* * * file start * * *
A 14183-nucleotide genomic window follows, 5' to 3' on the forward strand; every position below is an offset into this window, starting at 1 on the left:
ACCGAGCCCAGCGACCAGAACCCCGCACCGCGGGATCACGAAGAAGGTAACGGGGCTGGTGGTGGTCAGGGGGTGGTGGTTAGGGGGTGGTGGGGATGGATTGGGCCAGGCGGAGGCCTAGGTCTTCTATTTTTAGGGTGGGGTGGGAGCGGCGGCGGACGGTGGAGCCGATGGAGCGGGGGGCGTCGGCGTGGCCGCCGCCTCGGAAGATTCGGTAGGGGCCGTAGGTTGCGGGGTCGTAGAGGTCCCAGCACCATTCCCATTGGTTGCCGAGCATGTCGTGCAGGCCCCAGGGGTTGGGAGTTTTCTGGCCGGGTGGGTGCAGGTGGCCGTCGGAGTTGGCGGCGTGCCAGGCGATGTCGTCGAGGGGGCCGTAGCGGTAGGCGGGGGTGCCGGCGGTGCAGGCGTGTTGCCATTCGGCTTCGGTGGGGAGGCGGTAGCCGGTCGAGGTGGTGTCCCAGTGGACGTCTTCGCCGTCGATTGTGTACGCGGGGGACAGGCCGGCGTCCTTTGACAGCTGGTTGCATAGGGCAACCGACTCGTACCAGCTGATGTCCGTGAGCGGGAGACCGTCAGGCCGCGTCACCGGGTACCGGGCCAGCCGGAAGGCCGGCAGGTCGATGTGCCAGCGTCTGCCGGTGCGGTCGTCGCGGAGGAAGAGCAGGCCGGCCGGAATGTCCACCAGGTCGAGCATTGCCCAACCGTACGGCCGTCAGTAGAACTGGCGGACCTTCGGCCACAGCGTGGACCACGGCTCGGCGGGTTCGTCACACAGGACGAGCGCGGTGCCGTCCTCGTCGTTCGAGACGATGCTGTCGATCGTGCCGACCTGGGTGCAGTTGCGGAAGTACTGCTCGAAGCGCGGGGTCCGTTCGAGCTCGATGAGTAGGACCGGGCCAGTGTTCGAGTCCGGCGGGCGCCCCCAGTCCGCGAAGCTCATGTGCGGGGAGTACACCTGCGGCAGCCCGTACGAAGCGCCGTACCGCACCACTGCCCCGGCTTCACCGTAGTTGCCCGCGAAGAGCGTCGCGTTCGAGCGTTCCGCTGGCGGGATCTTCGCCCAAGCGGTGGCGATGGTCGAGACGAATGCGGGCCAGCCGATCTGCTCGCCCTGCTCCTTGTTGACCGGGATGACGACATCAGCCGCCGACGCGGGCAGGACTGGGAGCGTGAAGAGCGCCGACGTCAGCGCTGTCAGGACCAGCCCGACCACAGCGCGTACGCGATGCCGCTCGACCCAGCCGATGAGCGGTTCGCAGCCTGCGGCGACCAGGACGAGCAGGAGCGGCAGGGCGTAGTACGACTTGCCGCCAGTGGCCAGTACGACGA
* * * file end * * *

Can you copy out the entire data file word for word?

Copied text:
A 14183-nucleotide genomic window follows, 5' to 3' on the forward strand; every position below is an offset into this window, starting at 1 on the left:
ACCGAGCCCAGCGACCAGAACCCCGCACCGCGGGATCACGAAGAAGGTAACGGGGCTGGTGGTGGTCAGGGGGTGGTGGTTAGGGGGTGGTGGGGATGGATTGGGCCAGGCGGAGGCCTAGGTCTTCTATTTTTAGGGTGGGGTGGGAGCGGCGGCGGACGGTGGAGCCGATGGAGCGGGGGGCGTCGGCGTGGCCGCCGCCTCGGAAGATTCGGTAGGGGCCGTAGGTTGCGGGGTCGTAGAGGTCCCAGCACCATTCCCATTGGTTGCCGAGCATGTCGTGCAGGCCCCAGGGGTTGGGAGTTTTCTGGCCGGGTGGGTGCAGGTGGCCGTCGGAGTTGGCGGCGTGCCAGGCGATGTCGTCGAGGGGGCCGTAGCGGTAGGCGGGGGTGCCGGCGGTGCAGGCGTGTTGCCATTCGGCTTCGGTGGGGAGGCGGTAGCCGGTCGAGGTGGTGTCCCAGTGGACGTCTTCGCCGTCGATTGTGTACGCGGGGGACAGGCCGGCGTCCTTTGACAGCTGGTTGCATAGGGCAACCGACTCGTACCAGCTGATGTCCGTGAGCGGGAGACCGTCAGGCCGCGTCACCGGGTACCGGGCCAGCCGGAAGGCCGGCAGGTCGATGTGCCAGCGTCTGCCGGTGCGGTCGTCGCGGAGGAAGAGCAGGCCGGCCGGAATGTCCACCAGGTCGAGCATTGCCCAACCGTACGGCCGTCAGTAGAACTGGCGGACCTTCGGCCACAGCGTGGACCACGGCTCGGCGGGTTCGTCACACAGGACGAGCGCGGTGCCGTCCTCGTCGTTCGAGACGATGCTGTCGATCGTGCCGACCTGGGTGCAGTTGCGGAAGTACTGCTCGAAGCGCGGGGTCCGTTCGAGCTCGATGAGTAGGACCGGGCCAGTGTTCGAGTCCGGCGGGCGCCCCCAGTCCGCGAAGCTCATGTGCGGGGAGTACACCTGCGGCAGCCCGTACGAAGCGCCGTACCGCACCACTGCCCCGGCTTCACCGTAGTTGCCCGCGAAGAGCGTCGCGTTCGAGCGTTCCGCTGGCGGGATCTTCGCCCAAGCGGTGGCGATGGTCGAGACGAATGCGGGCCAGCCGATCTGCTCGCCCTGCTCCTTGTTGACCGGGATGACGACATCAGCCGCCGACGCGGGCAGGACTGGGAGCGTGAAGAGCGCCGACGTCAGCGCTGTCAGGACCAGCCCGACCACAGCGCGTACGCGATGCCGCTCGACCCAGCCGATGAGCGGTTCGCAGCCTGCGGCGACCAGGACGAGCAGGAGCGGCAGGGCGTAGTACGACTTGCCGCCAGTGGCCAGTACGACGA